sinusoids embedded in noise. Consequently, they are prone
to yield false zeros and thus resulting in a relatively poor
statistical accuracy [26].
2.4. Time-Frequency Distributions. These methods require
noiseless signals to provide good performance. Therefore,
very restricted preprocessing stage is necessary to get rid of
all sorts of artifacts. Being time-frequency methods they deal
with the stationary principle; windowing process is therefore
required in the preprocessing module [29]. The definition of
TFD for a signal () was generalized by Cohen as [30]
1
(, ) =
(, ) (, ) ,
2

(13)

where
1

( + ) ( ) .
2
2
2

(, ) =

(14)

(, ) is popularly known as ambiguity Function, and


(, ) refers to kernel of the distribution, while and are
time and frequency dummy variables, respectively.
Smooth pseudo-Wigner-Ville (SPWV) distribution is a
variant method which incorporates smoothing by independent windows in time and frequency, namely, () and
() [29]:
SPWV (, )

() [

( ) ( + )
2

(15)

( ) ] .
2
The feature extraction using this method is based on the
energy, frequency, and the length of the principal track. Each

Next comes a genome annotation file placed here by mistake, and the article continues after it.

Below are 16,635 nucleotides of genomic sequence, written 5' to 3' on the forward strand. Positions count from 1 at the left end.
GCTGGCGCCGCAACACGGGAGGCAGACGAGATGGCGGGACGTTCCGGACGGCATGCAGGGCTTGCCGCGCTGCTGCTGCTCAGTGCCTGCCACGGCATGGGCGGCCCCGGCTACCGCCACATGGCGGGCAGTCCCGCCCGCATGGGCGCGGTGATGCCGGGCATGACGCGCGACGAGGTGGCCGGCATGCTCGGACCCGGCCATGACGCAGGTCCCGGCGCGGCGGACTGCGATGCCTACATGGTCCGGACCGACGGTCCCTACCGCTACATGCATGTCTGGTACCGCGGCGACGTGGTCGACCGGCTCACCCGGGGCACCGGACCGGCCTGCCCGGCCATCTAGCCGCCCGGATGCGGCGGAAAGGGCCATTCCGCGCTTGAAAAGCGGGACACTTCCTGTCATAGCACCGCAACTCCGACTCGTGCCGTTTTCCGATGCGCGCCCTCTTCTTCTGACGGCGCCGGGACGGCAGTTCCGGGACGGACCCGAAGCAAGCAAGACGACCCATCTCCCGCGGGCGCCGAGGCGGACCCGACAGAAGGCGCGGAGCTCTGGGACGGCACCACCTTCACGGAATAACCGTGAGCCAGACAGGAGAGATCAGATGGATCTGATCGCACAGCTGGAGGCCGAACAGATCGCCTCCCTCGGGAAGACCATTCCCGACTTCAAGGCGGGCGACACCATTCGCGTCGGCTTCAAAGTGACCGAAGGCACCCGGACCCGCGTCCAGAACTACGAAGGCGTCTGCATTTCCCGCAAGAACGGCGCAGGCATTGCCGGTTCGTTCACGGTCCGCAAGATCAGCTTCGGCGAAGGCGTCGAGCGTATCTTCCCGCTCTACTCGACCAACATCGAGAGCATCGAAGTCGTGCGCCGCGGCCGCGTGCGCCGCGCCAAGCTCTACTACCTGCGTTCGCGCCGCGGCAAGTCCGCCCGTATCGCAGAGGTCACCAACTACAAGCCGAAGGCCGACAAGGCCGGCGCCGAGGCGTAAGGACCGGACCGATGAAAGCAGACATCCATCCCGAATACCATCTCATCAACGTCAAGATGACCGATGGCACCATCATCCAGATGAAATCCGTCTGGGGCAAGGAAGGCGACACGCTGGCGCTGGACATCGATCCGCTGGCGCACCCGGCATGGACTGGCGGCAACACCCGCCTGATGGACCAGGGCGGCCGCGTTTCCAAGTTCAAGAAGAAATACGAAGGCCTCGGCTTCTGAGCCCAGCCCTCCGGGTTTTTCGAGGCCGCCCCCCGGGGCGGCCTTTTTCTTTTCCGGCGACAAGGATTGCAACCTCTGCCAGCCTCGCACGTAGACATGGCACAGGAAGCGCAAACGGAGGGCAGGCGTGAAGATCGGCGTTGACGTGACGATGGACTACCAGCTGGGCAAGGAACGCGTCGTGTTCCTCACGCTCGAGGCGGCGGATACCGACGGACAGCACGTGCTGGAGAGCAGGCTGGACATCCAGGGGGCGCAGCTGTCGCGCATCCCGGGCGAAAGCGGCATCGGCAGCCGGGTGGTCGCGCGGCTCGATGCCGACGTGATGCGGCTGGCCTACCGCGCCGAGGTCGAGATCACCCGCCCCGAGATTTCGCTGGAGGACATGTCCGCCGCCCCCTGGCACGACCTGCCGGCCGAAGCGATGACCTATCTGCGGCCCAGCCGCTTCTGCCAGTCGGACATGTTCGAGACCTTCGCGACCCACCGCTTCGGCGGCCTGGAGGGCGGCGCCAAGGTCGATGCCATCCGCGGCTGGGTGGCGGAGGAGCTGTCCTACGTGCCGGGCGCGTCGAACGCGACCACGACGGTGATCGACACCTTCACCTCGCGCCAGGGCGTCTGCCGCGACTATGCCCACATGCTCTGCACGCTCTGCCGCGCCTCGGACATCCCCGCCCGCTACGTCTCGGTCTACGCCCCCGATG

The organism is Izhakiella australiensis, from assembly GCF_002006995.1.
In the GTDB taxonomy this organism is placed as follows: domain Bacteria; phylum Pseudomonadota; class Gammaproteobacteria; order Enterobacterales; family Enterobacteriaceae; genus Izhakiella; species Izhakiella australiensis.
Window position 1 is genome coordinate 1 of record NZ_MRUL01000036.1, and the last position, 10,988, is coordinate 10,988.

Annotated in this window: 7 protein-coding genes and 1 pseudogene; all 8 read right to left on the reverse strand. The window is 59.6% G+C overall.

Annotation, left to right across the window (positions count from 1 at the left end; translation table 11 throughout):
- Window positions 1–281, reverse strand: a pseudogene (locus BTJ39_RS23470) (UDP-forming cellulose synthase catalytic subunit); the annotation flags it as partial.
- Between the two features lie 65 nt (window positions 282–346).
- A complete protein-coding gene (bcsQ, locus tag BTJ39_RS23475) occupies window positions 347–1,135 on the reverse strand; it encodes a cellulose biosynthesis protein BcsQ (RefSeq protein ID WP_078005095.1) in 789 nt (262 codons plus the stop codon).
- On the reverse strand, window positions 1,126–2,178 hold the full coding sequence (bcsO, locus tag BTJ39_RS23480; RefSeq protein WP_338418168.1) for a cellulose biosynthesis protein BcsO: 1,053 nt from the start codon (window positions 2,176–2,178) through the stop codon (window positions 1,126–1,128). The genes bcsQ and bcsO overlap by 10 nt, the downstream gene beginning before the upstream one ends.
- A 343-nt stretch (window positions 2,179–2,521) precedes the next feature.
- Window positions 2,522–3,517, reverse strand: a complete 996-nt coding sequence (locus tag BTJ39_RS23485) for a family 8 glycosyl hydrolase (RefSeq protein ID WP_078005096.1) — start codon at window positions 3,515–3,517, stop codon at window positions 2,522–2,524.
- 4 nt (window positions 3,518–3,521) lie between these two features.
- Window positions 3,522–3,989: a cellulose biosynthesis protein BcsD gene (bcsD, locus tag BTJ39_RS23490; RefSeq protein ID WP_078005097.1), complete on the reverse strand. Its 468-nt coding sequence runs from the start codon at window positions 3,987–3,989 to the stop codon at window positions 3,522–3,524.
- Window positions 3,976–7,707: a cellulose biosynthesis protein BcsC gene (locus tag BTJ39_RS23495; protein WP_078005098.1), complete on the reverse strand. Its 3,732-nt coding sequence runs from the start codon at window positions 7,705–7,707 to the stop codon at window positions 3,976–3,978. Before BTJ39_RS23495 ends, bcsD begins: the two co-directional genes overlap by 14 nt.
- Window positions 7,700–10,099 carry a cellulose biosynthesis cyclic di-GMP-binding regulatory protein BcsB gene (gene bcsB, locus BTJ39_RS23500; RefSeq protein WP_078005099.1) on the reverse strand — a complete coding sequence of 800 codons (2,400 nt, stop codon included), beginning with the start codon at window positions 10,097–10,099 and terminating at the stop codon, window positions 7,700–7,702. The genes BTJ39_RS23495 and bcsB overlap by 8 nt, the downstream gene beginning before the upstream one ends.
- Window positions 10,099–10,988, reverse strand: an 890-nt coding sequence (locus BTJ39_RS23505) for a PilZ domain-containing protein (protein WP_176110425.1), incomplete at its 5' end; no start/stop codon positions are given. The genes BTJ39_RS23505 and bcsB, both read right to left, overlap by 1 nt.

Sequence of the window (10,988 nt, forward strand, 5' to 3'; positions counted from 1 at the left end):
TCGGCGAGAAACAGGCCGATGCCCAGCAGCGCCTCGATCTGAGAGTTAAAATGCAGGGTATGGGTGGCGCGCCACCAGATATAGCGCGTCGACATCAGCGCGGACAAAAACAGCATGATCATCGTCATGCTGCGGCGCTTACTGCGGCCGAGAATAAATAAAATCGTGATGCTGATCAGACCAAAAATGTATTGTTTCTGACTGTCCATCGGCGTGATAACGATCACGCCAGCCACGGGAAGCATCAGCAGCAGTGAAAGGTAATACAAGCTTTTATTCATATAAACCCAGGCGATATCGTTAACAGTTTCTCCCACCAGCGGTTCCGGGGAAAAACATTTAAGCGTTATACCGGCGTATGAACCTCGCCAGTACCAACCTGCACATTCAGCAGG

segment gives the values , , and . The EEG signal is
firstly divided into segments; then, the construction of a
three-dimensional feature vector for each segment will take
place. Energy of each segment can be calculated as follows:
=

(, ) ,

(16)

where (, ) stands for the time-frequency representation


of the segment. However, to calculate the frequency of each
segment , we make use of the marginal frequency as follows:
=

(, ) .

(17)

Finally, for achieving good results, noiseless EEG signals


or a well-denoised signal should be used for TFD [30].

Table 1: Comparison between FFT and AR [8].


Method
FFT
AR
WT

Frequency resolution
Low
High
High

Spectral leakage
High
Low
Low

2.5. Autoregressive Method. Autoregressive (AR) methods


estimate the power spectrum density (PSD) of the EEG using
a parametric approach. Therefore, AR methods do not have
problem of spectral leakage and thus yield better frequency
resolution unlike nonparametric approach. Estimation of
PSD is achieved by calculating the coefficients, that is, the
parameters of the linear system under consideration. Two
methods used to estimate AR models are briefly described
below [18, 19].
2.5.1. Yule-Walker Method. In this method, AR parameters or
coefficients are estimated by exploiting the resulting biased
approximate of the autocorrelation data function. This is done
by subsequently finding the minimization of the least squares
of the forward prediction error as given below [31]:
(1)
(0)
[ (1)
(0)
[
[
..
..
[
.
.

2)

1)
[

( + 1)
(1)
[
]
. . . ( + 2) ]
] [ (1) ]
] [ .. ] ,
..
] [ . ]
d
.

(0)

[ ()]
(18)

where can be defined by


() =

1 1
() ( + ) ,
=0

0.

(19)

Calculating the above set of ( + 1) linear equations, the AR


coefficients can be obtained:
2

() =

2 ,

_
1 + =1 ()2

(20)

while gives the approximated lowest mean square error


of the th-order predictor given as follows:

2
= = (0) [1 () ] .

(21)

=1